Leaving The Med
By Tom Morkin
36 31 N, 06 15 W
Just by looking at a map of the Mediterranean Sea and Atlantic Ocean, you might guess that the Strait of Gibraltar that separates the two would prove to be an interesting body of water for sailors negotiating its 30-mile length. You’d be right.
“The Strait of Gibraltar has always been somewhat daunting for mariners. I can well imagine the trepidation felt in ancient times by the master of a square-rigged vessel about to exit what for him was the western limit of the known world. To sail westward passing between the fabled Pillars of Hercules, the Rock of Gibraltar to the north and Jebel Musa in Morocco to the south, knowing that his vessel was probably not able to turn around and beat back to windward must have taken considerable courage.” (Colin Thomas)
Long before we got close to the Strait, we’d heard numerous tales of woe by those who’d transited it or tried to at the wrong time and bore the scars to prove it. Here are some facts about the Strait that grabbed our attention.
1. There’s a very high rate of evaporation on the Med side where there are few big rivers and low rainfall.
2. In fact, only one third of the water lost to evaporation is replaced by rain and river runoff. The rest comes from the Atlantic.
3. The sea level on the Atlantic side of the Strait is more than three feet higher than on the Med side.
4. The average width of the Strait is only 10 miles, 8 miles at its narrowest.
5. There is an average current of one knot flowing east to a depth of 500 feet and much stronger in some places (over 1,000,000 cubic yards per second).
6. The Strait waters are much shallower than those in most of the Med. Average depth in the Med is around 4,900 feet while the Strait is only 1,000 feet deep on average.
Tides in the Med are minimal because not much tidal flow from the Atlantic gets into the Med. However, tidal streams in the Strait can exceed 3 knots at springs.
Tarifa (small Spanish town on the Straits coast) is one of the windiest towns in Europe. Winds can hit 30 knots no less than 300 days a year, which is believed to cause the abnormally high suicide rate.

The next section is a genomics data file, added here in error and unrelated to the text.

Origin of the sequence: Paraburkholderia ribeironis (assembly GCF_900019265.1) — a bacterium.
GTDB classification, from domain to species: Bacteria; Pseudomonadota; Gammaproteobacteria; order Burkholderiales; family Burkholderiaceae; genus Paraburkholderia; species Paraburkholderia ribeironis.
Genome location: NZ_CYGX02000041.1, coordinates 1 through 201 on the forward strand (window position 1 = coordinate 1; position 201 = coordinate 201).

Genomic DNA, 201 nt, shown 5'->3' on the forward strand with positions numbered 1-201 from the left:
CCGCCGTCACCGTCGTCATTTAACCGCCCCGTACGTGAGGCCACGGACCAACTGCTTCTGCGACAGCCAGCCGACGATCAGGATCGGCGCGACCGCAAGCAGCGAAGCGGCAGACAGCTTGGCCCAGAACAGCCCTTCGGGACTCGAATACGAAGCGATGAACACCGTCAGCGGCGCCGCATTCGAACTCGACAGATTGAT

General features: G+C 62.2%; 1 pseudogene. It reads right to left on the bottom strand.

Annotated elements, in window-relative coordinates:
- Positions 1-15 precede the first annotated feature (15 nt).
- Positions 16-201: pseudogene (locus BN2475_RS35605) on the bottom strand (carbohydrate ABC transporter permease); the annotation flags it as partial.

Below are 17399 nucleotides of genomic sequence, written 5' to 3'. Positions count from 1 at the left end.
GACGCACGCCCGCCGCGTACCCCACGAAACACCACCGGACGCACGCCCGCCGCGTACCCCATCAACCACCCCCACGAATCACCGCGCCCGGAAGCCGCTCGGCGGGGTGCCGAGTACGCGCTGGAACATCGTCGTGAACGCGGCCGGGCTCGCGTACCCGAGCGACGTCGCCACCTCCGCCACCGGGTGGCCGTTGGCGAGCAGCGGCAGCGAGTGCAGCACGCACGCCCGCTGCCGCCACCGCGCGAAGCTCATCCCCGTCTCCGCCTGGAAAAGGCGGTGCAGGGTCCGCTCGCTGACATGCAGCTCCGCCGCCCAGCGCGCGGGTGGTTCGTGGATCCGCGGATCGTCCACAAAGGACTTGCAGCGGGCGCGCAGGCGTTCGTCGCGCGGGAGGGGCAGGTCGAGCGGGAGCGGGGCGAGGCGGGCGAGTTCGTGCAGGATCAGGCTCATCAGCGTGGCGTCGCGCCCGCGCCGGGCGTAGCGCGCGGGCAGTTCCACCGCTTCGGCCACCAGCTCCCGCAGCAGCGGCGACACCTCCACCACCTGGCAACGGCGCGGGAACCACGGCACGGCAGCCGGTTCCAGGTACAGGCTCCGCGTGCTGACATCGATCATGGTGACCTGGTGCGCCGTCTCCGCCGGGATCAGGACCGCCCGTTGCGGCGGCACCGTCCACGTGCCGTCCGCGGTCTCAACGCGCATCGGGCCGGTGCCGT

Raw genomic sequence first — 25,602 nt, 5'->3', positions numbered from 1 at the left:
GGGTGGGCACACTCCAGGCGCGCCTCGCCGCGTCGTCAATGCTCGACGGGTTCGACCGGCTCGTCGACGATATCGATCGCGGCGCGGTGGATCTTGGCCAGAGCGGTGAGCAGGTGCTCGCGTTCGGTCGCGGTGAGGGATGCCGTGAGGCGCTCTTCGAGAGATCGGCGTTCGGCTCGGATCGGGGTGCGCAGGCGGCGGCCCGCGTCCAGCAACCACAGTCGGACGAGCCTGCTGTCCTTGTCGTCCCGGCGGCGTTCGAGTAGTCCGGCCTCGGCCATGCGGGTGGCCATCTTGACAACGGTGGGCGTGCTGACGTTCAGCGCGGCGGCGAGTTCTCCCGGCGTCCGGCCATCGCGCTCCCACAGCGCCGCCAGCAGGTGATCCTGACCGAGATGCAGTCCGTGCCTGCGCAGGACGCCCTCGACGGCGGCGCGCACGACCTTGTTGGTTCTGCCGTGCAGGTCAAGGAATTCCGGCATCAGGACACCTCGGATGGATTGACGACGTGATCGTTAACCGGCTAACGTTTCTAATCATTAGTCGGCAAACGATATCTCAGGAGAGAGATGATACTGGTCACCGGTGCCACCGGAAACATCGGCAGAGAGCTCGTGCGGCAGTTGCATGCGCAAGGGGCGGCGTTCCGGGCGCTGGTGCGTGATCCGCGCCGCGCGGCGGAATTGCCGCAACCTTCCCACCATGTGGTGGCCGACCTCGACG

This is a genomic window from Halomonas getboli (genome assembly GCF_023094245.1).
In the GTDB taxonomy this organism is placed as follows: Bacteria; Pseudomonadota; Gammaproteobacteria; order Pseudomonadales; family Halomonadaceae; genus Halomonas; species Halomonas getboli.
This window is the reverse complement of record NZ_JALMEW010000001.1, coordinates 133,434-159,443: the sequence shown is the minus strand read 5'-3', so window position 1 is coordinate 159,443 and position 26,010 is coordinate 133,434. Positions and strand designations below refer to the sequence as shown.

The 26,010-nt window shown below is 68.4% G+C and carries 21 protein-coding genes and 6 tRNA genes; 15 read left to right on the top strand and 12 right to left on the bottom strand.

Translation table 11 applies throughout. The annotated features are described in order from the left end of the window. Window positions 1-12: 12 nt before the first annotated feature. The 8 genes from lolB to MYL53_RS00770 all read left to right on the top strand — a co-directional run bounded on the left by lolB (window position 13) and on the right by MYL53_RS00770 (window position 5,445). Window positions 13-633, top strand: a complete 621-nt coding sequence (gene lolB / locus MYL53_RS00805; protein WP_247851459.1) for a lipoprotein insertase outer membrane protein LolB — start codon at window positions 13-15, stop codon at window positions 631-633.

The winds blow either east (levante) or west (poniente) and are very predictable. The mountains in Spain and Morocco and the Strait direct the winds like a funnel. If the barometric pressure on the west side is high, then in the eastern side of the Med it blows westerly. If the pressures are reversed, so are the winds.
|A moist and warm easterly wind (levante) can instantly produce fog when it comes in contact with the cold waters of the Atlantic. A cap cloud is often seen over the Rock of Gibraltar with the easterly wind, as it was the day we arrived.|
When you look at the hydrology, tides, and weather together, you can understand how reports of six-knot currents, overfalls, whirlpools, and vicious standing waves become easily believable. Kiwi circumnavigators Tony and Liz of the boat Aethelwyn regaled us with the story of their early attempts to head west from Gibraltar. “After six hours of hard sailing we found our speed through the water of five to six knots was no match for the conditions in the Strait so we returned to Gibraltar. It took 20 minutes to cover the distance we had made in six hours!” On the other hand, many other cruisers who made the transit reported lovely sailing and a minimum of fuss. As usual, the devil is in the details.
To make sense of this body of water and to assist sailors transiting the Strait, a guidebook aptly named “The Straits Sailing Handbook” written by Colin Thomas (updated every year) became essential reading for us when we planned our exit strategy from the Med.
Cadiz, the historic port on the Atlantic coast of Spain and departure point for Christopher Columbus when he set out to find the Americas, was to be our last stop in Europe before heading south to Morocco. This meant we’d be transiting through the Strait rather than crossing it to Morocco.